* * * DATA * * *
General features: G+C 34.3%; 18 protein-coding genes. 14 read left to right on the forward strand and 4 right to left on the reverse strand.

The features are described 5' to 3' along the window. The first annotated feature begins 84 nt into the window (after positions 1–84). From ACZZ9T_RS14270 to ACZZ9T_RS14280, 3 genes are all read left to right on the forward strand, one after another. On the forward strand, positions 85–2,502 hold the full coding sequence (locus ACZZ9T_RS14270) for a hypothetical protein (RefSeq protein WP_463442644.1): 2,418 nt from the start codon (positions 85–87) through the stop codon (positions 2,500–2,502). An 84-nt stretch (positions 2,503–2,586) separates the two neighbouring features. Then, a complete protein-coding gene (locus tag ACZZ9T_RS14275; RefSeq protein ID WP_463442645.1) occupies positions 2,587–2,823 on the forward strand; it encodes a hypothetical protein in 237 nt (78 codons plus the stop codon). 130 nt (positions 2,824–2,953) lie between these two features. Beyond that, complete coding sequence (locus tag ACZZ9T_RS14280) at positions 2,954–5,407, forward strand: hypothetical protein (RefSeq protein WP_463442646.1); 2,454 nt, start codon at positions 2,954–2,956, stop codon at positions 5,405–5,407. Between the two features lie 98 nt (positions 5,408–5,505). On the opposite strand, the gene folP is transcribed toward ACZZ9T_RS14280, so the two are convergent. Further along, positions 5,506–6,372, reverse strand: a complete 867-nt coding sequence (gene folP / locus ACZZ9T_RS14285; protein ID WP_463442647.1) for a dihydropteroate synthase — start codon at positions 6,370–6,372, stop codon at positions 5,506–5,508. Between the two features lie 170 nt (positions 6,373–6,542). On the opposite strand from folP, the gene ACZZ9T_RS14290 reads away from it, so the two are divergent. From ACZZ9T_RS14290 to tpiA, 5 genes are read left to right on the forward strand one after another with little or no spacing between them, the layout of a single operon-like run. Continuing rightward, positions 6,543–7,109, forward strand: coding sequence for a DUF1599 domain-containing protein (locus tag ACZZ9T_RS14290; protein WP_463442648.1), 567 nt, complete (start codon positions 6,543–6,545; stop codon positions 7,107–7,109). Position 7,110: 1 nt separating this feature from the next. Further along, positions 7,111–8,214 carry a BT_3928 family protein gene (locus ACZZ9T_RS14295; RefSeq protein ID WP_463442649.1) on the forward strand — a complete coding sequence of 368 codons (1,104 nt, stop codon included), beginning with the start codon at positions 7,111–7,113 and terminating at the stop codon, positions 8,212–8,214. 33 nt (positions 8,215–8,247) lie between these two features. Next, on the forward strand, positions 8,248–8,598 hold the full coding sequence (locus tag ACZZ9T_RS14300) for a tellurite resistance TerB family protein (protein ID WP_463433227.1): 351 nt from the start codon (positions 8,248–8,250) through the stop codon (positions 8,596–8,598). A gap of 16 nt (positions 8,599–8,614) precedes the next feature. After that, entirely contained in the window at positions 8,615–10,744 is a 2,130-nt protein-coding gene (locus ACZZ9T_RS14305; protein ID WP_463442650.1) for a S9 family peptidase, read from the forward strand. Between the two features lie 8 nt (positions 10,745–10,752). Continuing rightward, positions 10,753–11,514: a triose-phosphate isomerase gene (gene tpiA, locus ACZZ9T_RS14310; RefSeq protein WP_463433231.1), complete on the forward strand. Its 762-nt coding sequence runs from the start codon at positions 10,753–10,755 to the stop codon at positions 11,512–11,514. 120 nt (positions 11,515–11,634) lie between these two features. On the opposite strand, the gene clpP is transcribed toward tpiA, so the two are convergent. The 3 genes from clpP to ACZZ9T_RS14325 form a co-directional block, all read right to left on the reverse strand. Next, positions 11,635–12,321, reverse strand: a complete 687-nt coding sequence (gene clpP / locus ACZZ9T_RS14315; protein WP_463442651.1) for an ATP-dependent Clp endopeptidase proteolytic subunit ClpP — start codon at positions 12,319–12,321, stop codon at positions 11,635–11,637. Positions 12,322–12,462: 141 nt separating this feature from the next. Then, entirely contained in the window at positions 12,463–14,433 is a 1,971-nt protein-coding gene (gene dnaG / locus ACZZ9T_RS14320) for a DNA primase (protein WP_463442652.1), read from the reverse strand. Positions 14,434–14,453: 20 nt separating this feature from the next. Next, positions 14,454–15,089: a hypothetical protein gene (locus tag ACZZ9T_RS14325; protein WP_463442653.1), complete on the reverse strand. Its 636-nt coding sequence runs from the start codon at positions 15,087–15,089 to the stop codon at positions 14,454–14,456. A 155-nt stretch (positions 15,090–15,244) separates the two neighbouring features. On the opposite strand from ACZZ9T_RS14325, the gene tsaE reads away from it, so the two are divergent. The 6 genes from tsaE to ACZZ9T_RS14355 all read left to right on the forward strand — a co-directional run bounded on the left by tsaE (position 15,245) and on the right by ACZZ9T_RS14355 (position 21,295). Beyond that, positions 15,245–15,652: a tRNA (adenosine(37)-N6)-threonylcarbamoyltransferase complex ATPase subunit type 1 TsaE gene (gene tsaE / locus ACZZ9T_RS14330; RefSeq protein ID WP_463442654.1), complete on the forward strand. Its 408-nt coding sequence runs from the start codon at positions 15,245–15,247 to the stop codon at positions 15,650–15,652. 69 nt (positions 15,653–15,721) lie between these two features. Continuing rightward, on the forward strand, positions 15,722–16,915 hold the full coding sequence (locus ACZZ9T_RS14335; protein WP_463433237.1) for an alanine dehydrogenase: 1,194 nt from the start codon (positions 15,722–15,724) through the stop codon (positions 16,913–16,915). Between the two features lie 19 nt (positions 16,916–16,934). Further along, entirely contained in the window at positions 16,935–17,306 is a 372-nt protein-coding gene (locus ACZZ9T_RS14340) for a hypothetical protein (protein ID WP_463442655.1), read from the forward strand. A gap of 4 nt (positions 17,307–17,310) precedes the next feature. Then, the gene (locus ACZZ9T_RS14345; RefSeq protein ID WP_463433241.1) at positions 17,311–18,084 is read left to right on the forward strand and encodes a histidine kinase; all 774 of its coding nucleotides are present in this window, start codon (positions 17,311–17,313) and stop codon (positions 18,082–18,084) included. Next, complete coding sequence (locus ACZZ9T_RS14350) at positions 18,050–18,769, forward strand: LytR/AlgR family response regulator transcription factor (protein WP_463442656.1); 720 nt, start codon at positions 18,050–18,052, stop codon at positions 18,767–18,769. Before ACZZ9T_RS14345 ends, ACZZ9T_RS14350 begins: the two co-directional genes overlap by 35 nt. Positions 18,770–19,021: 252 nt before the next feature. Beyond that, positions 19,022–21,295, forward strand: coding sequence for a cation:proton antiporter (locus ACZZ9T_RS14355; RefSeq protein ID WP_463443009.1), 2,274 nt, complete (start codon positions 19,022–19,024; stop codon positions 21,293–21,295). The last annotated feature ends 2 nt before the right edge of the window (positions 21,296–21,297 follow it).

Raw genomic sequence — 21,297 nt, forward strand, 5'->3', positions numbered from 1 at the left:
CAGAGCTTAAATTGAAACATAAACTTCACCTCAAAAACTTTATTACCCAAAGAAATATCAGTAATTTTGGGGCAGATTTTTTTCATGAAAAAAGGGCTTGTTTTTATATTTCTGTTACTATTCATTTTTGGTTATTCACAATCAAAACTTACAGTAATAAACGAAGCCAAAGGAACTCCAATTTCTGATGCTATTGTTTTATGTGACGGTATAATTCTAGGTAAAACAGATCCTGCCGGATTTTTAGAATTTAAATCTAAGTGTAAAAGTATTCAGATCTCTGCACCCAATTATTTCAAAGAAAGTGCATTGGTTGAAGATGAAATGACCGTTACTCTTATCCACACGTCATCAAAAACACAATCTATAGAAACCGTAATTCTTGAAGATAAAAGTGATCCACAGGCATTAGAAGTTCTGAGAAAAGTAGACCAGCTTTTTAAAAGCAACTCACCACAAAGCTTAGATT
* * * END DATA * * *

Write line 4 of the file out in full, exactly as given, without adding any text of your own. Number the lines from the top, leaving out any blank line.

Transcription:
CAGAGCTTAAATTGAAACATAAACTTCACCTCAAAAACTTTATTACCCAAAGAAATATCAGTAATTTTGGGGCAGATTTTTTTCATGAAAAAAGGGCTTGTTTTTATATTTCTGTTACTATTCATTTTTGGTTATTCACAATCAAAACTTACAGTAATAAACGAAGCCAAAGGAACTCCAATTTCTGATGCTATTGTTTTATGTGACGGTATAATTCTAGGTAAAACAGATCCTGCCGGATTTTTAGAATTTAAATCTAAGTGTAAAAGTATTCAGATCTCTGCACCCAATTATTTCAAAGAAAGTGCATTGGTTGAAGATGAAATGACCGTTACTCTTATCCACACGTCATCAAAAACACAATCTATAGAAACCGTAATTCTTGAAGATAAAAGTGATCCACAGGCATTAGAAGTTCTGAGAAAAGTAGACCAGCTTTTTAAAAGCAACTCACCACAAAGCTTAGATT